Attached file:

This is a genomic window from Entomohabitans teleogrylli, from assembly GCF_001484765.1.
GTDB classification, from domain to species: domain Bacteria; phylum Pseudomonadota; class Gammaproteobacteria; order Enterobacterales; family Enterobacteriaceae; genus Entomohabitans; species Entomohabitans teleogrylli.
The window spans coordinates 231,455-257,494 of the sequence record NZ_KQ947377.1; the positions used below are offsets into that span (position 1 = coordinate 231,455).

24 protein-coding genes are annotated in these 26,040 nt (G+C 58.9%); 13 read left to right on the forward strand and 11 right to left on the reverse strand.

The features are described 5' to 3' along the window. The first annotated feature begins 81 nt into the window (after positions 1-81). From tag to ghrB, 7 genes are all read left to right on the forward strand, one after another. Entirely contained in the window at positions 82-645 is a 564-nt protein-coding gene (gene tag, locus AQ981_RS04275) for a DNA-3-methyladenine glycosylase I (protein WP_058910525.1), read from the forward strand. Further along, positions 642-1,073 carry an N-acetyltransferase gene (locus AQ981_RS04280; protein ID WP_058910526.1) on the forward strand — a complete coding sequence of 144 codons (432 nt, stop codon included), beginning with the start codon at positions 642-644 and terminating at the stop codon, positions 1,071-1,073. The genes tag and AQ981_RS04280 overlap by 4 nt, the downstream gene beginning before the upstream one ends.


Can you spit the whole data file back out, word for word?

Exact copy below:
This is a genomic window from Entomohabitans teleogrylli, from assembly GCF_001484765.1.
GTDB classification, from domain to species: domain Bacteria; phylum Pseudomonadota; class Gammaproteobacteria; order Enterobacterales; family Enterobacteriaceae; genus Entomohabitans; species Entomohabitans teleogrylli.
The window spans coordinates 231,455-257,494 of the sequence record NZ_KQ947377.1; the positions used below are offsets into that span (position 1 = coordinate 231,455).

24 protein-coding genes are annotated in these 26,040 nt (G+C 58.9%); 13 read left to right on the forward strand and 11 right to left on the reverse strand.

The features are described 5' to 3' along the window. The first annotated feature begins 81 nt into the window (after positions 1-81). From tag to ghrB, 7 genes are all read left to right on the forward strand, one after another. Entirely contained in the window at positions 82-645 is a 564-nt protein-coding gene (gene tag, locus AQ981_RS04275) for a DNA-3-methyladenine glycosylase I (protein WP_058910525.1), read from the forward strand. Further along, positions 642-1,073 carry an N-acetyltransferase gene (locus AQ981_RS04280; protein ID WP_058910526.1) on the forward strand — a complete coding sequence of 144 codons (432 nt, stop codon included), beginning with the start codon at positions 642-644 and terminating at the stop codon, positions 1,071-1,073. The genes tag and AQ981_RS04280 overlap by 4 nt, the downstream gene beginning before the upstream one ends.